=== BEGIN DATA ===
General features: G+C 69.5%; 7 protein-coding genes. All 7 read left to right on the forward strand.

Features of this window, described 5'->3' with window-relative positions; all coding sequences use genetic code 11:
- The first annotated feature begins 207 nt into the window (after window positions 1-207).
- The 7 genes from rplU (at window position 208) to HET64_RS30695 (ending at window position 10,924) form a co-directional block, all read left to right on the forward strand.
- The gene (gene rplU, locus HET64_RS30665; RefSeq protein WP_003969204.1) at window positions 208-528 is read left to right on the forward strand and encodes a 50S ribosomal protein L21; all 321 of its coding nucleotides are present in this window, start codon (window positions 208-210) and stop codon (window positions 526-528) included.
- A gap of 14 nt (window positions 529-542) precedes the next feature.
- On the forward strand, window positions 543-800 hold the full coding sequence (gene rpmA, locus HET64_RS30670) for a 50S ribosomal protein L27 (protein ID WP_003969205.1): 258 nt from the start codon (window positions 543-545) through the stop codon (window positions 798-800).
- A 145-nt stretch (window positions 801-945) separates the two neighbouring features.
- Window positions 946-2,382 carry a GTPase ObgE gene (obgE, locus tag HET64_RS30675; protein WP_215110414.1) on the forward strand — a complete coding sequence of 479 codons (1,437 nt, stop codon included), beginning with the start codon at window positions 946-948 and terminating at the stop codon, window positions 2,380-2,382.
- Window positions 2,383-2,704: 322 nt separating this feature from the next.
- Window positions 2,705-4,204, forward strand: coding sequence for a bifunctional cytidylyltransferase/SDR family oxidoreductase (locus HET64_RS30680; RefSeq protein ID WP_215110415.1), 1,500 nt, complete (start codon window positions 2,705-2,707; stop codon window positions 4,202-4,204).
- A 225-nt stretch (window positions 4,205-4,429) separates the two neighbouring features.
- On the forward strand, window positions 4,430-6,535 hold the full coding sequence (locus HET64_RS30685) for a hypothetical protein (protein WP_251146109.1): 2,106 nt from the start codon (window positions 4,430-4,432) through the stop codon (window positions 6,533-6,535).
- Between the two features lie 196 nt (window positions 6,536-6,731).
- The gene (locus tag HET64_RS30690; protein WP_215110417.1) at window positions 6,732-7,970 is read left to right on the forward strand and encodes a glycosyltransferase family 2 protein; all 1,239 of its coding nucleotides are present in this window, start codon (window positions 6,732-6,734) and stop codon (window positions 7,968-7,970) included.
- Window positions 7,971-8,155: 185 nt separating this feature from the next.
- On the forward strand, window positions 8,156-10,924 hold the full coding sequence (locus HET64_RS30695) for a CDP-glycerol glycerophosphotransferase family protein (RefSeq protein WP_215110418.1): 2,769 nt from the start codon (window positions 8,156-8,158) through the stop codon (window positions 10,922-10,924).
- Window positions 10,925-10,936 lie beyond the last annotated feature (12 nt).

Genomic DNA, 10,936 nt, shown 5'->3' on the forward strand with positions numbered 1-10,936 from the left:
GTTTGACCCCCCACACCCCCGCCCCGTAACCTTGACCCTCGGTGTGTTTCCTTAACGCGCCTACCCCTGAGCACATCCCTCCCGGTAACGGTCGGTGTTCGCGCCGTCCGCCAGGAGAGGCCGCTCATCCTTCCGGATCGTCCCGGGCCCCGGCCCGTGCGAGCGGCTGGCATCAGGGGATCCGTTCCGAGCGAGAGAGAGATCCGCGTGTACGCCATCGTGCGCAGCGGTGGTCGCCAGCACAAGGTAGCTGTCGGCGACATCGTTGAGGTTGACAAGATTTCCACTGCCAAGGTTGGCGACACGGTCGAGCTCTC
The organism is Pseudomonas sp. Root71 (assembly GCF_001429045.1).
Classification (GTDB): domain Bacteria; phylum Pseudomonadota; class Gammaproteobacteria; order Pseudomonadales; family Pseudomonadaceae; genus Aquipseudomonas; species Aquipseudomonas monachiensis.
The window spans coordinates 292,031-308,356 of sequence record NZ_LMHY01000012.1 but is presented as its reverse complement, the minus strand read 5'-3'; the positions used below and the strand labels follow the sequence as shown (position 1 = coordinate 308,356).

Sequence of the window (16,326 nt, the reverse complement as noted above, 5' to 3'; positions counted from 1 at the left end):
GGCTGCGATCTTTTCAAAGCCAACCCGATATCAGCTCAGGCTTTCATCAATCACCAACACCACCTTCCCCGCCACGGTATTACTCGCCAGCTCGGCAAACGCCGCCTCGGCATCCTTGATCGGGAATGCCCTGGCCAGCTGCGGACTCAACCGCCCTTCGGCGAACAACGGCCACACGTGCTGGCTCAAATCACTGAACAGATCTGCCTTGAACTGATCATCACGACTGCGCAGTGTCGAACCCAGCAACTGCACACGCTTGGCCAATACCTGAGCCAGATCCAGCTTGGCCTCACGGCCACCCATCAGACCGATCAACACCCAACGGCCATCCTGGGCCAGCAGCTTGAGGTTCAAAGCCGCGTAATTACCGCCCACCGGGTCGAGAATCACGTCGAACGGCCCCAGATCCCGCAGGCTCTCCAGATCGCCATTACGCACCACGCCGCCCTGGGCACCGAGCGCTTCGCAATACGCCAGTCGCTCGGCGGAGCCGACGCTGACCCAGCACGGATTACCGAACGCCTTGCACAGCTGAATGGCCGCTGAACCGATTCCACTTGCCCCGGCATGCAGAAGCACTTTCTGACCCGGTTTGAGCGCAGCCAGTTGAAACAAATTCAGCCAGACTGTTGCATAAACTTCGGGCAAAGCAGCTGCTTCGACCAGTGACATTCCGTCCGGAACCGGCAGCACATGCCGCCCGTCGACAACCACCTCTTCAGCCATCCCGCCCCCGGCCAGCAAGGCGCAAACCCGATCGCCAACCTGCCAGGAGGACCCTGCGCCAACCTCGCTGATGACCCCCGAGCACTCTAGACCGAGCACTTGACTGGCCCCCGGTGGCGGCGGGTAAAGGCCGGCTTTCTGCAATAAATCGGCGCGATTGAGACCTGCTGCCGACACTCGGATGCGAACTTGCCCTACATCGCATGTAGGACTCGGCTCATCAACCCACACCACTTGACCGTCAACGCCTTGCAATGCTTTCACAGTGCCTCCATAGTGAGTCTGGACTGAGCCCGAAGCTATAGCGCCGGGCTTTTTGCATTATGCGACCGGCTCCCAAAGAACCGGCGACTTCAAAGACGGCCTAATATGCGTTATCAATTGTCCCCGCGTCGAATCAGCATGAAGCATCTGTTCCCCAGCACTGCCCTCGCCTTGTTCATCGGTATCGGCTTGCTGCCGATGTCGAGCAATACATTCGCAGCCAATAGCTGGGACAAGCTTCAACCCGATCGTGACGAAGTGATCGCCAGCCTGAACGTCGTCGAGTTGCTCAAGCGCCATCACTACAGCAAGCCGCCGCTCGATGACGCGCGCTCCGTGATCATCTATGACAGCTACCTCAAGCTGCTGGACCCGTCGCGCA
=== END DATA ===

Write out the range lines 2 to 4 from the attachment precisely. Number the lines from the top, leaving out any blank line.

Features of this window, described 5'->3' with window-relative positions; all coding sequences use genetic code 11:
- The first annotated feature begins 207 nt into the window (after window positions 1-207).
- The 7 genes from rplU (at window position 208) to HET64_RS30695 (ending at window position 10,924) form a co-directional block, all read left to right on the forward strand.